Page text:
Nations around the world enable unelected people to decide national policy, such as debt acquisition and health policy, to cite a couple of examples.

People have become accustomed to having unelected people be the arbiters of what must be done regarding domestic affairs. It has become second nature to do whatever the IMF, UN, or WHO dictate.

Recently, the G20, a corporate creation that enables the most powerful oligarchs to dictate national policy directly from their anonymity, agreed to impose a global corporate tax of 15% on multinationals.

It is true, multinationals belong to the same people who control the planet, so why would they accept to pay taxes if it directly affects their profit margins? Taxing corporations is a Ponzi scheme. It can be used in many ways to deter competition and drive business off the marketplace.

It can also be used as a way to control global finances into even fewer hands. In general, it is used to create bottlenecks where more control can be exercised by fewer financial institutions, that, you guessed it, also belong to the same group of globalists.

Much of the money collected in taxes is and will continue to be used to bribe local politicians so they continue to accept globalist policies. That is why last week, the twenty largest economies on the planet have taken a crucial step for the big digital giants to pay taxes where they operate and not opt ​​for countries with more lax jurisdictions.

G-20 economies approved in Venice a political agreement to establish a global corporate tax of at least 15%, supporting the pact reached last week in the Organization for Economic Cooperation and Development (OECD). An agreement, according to the final statement, “historic to achieve a more stable and fairer international tax architecture.”

“It is a historic agreement because for the first time we have rules for large companies around the world,” said Daniele Franco, Italy’s economy minister, who this year hosts the presidency of the G-20.

The German minister, Olaf Scholz, explained that when he entered the room he burst into applause, because “everyone understood that something big was happening.”

This is the largest political initiative to emerge from the two-day summit, the first meeting in-person since the one held in Riyadh in February last year. The pact aims to change how large multinationals such as Amazon or Google pay their taxes so that they do so where they have their activities regardless of their headquarters.

However, as Franco stressed at a press conference, “additional work” is still needed. For example, Scholz and the other European leaders face their internal disputes to get the agreement adopted within the community bloc as Ireland, Hungary and Estonia are still reluctant to do so, an obstacle because the joint approval of all is needed.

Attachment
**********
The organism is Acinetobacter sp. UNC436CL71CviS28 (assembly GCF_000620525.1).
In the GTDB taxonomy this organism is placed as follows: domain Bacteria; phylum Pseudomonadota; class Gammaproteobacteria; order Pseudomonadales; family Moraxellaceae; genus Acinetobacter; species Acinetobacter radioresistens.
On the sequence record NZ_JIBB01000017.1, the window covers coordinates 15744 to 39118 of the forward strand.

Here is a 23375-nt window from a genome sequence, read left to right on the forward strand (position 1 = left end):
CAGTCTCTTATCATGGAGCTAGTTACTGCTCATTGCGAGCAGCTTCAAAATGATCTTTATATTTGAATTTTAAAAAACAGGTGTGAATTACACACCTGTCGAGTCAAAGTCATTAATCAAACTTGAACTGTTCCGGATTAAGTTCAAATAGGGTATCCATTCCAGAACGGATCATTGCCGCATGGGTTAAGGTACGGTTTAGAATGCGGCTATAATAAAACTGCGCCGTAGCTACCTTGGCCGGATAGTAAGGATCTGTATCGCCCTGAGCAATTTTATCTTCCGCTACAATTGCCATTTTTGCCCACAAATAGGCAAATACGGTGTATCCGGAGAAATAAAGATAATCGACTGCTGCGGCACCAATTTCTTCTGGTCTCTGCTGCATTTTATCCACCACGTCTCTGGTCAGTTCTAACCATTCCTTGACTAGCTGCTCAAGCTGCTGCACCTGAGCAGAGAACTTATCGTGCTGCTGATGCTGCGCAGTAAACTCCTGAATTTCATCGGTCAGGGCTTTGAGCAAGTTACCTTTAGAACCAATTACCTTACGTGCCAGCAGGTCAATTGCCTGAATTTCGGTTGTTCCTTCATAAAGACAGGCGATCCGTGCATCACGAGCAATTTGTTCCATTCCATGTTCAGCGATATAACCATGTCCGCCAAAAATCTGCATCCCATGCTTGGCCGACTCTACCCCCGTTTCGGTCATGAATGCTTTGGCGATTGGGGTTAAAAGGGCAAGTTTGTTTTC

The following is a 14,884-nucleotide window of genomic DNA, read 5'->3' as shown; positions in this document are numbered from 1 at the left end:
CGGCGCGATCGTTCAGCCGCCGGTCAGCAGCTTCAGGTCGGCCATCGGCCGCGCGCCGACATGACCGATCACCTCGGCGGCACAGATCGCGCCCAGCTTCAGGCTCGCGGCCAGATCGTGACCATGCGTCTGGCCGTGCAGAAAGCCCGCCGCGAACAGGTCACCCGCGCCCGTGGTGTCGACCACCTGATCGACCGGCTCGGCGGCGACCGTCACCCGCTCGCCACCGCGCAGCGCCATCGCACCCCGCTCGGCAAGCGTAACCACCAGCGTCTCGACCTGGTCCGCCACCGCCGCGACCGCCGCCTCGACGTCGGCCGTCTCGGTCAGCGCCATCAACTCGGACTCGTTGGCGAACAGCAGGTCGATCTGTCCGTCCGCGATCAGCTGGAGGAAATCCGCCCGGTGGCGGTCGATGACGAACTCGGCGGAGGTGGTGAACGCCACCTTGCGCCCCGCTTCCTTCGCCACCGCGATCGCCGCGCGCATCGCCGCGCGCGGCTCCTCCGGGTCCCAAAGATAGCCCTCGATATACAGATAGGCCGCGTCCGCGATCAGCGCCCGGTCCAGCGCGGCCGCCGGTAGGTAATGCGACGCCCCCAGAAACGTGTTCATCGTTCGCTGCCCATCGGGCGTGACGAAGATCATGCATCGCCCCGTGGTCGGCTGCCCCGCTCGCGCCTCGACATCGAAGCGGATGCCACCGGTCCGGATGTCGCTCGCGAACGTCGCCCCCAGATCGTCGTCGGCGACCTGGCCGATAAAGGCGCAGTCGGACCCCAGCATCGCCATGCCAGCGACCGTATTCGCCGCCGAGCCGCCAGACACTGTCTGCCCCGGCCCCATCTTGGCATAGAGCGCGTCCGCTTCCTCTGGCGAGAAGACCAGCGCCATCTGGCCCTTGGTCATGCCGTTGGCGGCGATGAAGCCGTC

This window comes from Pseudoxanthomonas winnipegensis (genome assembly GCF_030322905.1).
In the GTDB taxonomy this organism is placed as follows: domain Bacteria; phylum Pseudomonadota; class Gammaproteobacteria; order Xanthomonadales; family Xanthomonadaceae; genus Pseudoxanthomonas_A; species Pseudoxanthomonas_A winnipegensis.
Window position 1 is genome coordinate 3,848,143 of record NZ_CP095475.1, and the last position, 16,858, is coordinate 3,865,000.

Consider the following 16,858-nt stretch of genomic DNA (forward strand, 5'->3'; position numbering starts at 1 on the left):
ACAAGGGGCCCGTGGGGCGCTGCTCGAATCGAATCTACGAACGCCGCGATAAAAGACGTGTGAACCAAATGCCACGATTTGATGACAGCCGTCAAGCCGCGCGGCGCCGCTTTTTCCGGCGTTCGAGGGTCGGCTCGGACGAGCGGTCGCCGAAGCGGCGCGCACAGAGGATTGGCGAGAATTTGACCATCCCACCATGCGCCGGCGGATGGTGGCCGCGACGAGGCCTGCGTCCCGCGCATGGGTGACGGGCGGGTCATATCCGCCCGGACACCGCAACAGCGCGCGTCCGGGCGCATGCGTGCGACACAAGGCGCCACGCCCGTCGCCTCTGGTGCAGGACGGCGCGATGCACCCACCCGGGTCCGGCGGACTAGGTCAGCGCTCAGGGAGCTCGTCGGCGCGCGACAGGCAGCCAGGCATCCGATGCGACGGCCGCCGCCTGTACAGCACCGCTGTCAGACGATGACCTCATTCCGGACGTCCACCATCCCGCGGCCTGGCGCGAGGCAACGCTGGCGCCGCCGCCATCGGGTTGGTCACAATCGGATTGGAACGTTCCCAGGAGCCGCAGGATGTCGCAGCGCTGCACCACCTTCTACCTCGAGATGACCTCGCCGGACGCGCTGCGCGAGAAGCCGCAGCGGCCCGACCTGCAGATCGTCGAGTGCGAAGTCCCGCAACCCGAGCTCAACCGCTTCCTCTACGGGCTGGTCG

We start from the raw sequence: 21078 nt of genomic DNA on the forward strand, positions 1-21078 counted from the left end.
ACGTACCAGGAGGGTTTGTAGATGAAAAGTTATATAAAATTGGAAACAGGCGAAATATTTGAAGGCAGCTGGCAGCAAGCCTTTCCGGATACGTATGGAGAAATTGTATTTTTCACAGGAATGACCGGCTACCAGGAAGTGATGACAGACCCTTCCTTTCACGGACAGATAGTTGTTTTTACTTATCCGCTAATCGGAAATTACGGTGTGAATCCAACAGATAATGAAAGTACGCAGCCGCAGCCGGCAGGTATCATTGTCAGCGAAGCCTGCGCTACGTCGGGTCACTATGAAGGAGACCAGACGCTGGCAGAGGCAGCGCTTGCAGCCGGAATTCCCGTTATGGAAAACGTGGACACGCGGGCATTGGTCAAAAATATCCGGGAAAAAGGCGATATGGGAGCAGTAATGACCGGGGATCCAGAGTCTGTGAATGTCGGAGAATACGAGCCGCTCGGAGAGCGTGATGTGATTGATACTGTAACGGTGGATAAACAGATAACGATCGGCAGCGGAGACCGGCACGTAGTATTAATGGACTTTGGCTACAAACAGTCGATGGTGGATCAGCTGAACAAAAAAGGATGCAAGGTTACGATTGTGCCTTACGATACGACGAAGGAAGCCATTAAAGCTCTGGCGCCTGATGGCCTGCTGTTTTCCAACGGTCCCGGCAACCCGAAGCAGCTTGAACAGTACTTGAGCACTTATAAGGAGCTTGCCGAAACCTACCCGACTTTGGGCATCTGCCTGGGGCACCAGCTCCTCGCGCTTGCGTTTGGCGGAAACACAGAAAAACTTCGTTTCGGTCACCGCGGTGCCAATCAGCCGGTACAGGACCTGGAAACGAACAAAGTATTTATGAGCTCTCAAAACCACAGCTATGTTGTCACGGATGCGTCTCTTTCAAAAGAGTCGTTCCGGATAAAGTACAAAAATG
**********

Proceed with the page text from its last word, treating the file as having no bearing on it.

“What we hope is that a complete agreement can be reached in the EU,” added the Italian. “The G-20 has seen the political will to reach this agreement, and everyone has given up any wish. It is important because we live in a globalized world, our companies operate all over the world, and we cannot have different rules in each country “. In other words, these globalists seek to erode national governments.

The US Treasury Secretary, Janet Yellen, has promised that they will try to get the smallest countries with doubts to get on the boat to definitively close the agreement in the G-20 of Heads of State and Government that will take place at the beginning of October in Rome, the most important meeting of the year of the Italian presidency of the G-20.

“We will try, but I should emphasize that it is not essential that all countries are on board,” said the US representative, who tomorrow will hold a solo press conference to discuss the resolutions of the Venetian meeting. “I am absolutely convinced that there will be an agreement in October,” said the German minister, convinced of the dragging power of the G-20, which represents more than 80% of world GDP.

The agreement, led by the United States initiative, is based on two pillars for large multinationals – particularly digital ones – to pay taxes in the countries where they carry out their activities.

The first concerns all companies with a worldwide turnover of more than 20 billion euros and with a profitability of more than 10%.

Countries where these groups earn more than one million euros will be entitled to receive a portion of the tax they will have to pay.

What will be distributed among them is between 20% and 30% of the residual profit, once the country where the company is headquartered has kept the tax corresponding to 10% of the profitability, but on this, there are still some loose ends to be solved. French Finance Minister Bruno Le Maire has proposed that it be 25% of the profit.

The second pillar consists of applying a minimum corporate tax rate of at least 15% to companies that invoice at least 750 million euros.

The instrument aims to be a tool to fight tax havens or countries that have more lax legislation. France, Germany, and the United States seem to agree that it is a tax higher than 15%, but this is another point on which more discussion will be needed before October.

If there are no last-minute surprises, the plan is for the new tax rules to translate into binding global legislation before the end of 2023.

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